Water Resources of the United States
Date: Tue, 25 Mar 2014 21:02:38 EDT
Summary: There have been no significant changes since yesterday: the North Fork Stillaguamish River continues to flow across the natural dam that formed due to a large landslide and the water continues to gradually erode a larger channel.
The North Fork Stillaguamish River, Washington, continues to flow across the natural dam that formed due to a large landslide and the water continues to gradually erode a larger channel; i.e., there are no significant changes since yesterday.
County, State, and Federal agencies held a second scientific/technical coordination meeting today to share expertise and information. Three multi-agency teams were formed focused on the topics of 1) weather and river level monitoring, 2) landslide monitoring, and 3) lake level monitoring.
In addition to Snohomish County, participating agencies to date are the Washington State Departments of Natural Resources, Transportation, and Emergency Management Division, the National Weather Service, the U.S. Army Corps of Engineers, and the U.S. Geological Survey (USGS).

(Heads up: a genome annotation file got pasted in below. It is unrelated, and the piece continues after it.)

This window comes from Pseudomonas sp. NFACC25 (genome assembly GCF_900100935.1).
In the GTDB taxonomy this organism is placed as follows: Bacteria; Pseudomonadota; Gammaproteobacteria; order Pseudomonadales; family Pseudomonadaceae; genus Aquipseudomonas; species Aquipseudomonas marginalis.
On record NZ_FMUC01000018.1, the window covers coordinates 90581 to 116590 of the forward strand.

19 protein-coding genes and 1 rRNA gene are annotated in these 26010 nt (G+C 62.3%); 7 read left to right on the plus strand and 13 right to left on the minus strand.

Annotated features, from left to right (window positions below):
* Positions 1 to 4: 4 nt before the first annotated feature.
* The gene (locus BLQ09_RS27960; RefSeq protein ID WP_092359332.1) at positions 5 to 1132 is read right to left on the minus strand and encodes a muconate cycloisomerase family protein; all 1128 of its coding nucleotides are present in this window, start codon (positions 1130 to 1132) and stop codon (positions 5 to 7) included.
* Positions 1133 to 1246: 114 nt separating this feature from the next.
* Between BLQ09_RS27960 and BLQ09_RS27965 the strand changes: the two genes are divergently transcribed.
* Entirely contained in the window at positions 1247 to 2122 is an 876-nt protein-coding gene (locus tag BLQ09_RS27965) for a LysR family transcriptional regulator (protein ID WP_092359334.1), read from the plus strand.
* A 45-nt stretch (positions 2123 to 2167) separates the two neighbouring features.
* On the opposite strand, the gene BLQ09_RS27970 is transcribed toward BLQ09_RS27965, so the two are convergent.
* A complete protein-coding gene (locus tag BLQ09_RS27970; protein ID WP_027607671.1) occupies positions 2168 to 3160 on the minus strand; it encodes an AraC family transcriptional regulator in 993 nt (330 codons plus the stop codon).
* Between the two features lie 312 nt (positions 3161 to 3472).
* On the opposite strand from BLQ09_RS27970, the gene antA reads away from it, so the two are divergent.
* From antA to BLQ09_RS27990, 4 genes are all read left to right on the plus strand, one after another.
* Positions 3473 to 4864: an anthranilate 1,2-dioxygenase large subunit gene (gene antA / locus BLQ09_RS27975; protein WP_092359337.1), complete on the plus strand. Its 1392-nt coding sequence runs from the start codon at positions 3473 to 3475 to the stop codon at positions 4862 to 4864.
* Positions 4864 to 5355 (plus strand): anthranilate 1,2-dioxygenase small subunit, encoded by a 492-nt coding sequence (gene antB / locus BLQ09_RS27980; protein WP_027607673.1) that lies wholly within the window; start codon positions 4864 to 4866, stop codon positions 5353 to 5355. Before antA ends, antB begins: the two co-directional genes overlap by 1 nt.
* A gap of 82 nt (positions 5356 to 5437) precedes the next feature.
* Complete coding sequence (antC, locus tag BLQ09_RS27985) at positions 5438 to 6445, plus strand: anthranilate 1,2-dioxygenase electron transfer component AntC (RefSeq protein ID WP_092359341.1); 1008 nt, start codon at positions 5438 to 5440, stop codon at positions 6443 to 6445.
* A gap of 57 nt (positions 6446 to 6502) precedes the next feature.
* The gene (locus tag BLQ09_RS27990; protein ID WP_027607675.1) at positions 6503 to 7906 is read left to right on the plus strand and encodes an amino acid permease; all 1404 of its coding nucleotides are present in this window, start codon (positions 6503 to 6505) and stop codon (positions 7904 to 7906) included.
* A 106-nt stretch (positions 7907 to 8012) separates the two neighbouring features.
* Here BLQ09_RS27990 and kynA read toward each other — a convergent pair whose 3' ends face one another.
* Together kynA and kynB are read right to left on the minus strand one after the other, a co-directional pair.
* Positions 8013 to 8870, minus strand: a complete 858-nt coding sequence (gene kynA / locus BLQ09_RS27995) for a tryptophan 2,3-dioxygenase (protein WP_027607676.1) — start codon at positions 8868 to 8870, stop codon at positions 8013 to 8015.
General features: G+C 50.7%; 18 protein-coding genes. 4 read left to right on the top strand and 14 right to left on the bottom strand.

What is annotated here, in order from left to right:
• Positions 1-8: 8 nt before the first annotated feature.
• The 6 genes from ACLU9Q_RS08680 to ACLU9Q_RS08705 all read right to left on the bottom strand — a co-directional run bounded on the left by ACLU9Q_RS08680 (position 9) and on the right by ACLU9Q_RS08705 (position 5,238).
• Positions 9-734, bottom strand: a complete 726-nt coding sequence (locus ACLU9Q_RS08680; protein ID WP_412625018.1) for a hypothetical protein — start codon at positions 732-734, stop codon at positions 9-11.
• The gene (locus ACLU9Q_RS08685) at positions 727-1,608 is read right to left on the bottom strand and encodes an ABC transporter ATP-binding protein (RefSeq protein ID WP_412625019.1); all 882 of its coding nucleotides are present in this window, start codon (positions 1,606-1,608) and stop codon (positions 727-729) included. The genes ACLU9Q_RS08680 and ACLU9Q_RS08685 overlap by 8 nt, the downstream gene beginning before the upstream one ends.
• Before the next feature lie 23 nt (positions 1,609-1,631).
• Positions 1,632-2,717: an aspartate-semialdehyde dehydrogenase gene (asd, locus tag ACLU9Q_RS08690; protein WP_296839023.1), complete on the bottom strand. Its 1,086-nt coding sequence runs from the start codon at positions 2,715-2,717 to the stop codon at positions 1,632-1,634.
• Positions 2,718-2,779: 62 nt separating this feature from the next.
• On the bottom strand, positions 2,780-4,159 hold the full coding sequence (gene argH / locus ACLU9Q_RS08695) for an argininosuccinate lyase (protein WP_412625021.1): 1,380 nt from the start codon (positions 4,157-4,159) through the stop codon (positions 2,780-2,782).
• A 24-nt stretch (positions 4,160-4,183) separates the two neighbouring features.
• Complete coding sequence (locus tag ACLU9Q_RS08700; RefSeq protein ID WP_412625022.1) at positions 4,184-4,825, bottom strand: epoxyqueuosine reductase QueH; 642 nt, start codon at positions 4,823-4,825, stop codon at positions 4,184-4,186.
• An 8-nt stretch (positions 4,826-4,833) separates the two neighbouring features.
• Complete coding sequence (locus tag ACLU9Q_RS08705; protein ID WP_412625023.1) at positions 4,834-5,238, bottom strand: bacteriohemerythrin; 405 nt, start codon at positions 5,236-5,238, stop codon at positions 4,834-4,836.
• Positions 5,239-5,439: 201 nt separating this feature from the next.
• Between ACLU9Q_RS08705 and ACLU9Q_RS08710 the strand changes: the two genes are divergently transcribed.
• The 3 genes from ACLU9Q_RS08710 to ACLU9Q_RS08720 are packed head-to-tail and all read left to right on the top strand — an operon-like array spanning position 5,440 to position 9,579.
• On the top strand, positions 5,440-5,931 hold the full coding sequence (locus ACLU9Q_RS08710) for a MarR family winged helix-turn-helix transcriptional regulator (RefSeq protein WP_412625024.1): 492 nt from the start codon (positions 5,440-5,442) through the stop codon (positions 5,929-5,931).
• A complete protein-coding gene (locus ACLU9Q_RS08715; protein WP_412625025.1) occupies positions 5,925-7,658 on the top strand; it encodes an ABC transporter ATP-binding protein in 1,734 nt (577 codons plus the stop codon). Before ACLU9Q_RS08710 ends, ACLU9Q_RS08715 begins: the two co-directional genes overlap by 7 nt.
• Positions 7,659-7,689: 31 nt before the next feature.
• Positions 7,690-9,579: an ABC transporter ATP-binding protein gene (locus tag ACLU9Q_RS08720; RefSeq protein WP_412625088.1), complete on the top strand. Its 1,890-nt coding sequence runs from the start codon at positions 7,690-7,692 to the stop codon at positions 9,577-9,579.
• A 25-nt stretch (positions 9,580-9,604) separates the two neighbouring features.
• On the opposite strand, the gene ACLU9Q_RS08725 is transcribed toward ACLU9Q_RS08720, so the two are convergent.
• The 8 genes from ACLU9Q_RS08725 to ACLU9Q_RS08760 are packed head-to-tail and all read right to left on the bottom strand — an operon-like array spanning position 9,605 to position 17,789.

The USGS installed two Rapid Deployment Gages (RDGs) that measure river water levels and discharge downstream from the natural dam and upstream from the lake that formed behind the natural dam. The gage downstream from the dam also measures water turbidity. Data are transmitted via satellite every 15 minutes and are expected to be available on-line in near real time by tomorrow.
USGS scientific and public affairs personnel have been on site to assist as needed.
For additional background information, see http://www.usgs.gov/blogs/features/usgs_top_story/landslide-in-washington-state/